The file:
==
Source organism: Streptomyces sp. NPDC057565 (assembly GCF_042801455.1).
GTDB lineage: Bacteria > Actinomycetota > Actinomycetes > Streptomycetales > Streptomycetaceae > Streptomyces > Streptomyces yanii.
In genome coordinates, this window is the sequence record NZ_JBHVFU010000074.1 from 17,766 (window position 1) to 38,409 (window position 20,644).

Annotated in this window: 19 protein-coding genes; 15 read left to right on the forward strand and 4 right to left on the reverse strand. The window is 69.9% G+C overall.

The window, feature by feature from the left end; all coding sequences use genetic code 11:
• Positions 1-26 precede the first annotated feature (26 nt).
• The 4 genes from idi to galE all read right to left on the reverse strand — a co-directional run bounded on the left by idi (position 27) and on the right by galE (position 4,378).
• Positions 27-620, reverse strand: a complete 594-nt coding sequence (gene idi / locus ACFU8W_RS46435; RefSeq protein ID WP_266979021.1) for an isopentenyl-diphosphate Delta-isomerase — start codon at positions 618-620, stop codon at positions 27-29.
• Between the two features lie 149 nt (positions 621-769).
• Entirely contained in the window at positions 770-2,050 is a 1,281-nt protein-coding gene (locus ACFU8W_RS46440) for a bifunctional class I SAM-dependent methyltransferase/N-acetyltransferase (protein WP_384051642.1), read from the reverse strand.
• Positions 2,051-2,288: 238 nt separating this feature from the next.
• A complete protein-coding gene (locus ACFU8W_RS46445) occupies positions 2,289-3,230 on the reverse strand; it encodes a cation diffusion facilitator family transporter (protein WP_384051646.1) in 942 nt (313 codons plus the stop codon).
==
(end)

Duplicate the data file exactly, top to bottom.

Source organism: Streptomyces sp. NPDC057565 (assembly GCF_042801455.1).
GTDB lineage: Bacteria > Actinomycetota > Actinomycetes > Streptomycetales > Streptomycetaceae > Streptomyces > Streptomyces yanii.
In genome coordinates, this window is the sequence record NZ_JBHVFU010000074.1 from 17,766 (window position 1) to 38,409 (window position 20,644).

Annotated in this window: 19 protein-coding genes; 15 read left to right on the forward strand and 4 right to left on the reverse strand. The window is 69.9% G+C overall.

The window, feature by feature from the left end; all coding sequences use genetic code 11:
• Positions 1-26 precede the first annotated feature (26 nt).
• The 4 genes from idi to galE all read right to left on the reverse strand — a co-directional run bounded on the left by idi (position 27) and on the right by galE (position 4,378).
• Positions 27-620, reverse strand: a complete 594-nt coding sequence (gene idi / locus ACFU8W_RS46435; RefSeq protein ID WP_266979021.1) for an isopentenyl-diphosphate Delta-isomerase — start codon at positions 618-620, stop codon at positions 27-29.
• Between the two features lie 149 nt (positions 621-769).
• Entirely contained in the window at positions 770-2,050 is a 1,281-nt protein-coding gene (locus ACFU8W_RS46440) for a bifunctional class I SAM-dependent methyltransferase/N-acetyltransferase (protein WP_384051642.1), read from the reverse strand.
• Positions 2,051-2,288: 238 nt separating this feature from the next.
• A complete protein-coding gene (locus ACFU8W_RS46445) occupies positions 2,289-3,230 on the reverse strand; it encodes a cation diffusion facilitator family transporter (protein WP_384051646.1) in 942 nt (313 codons plus the stop codon).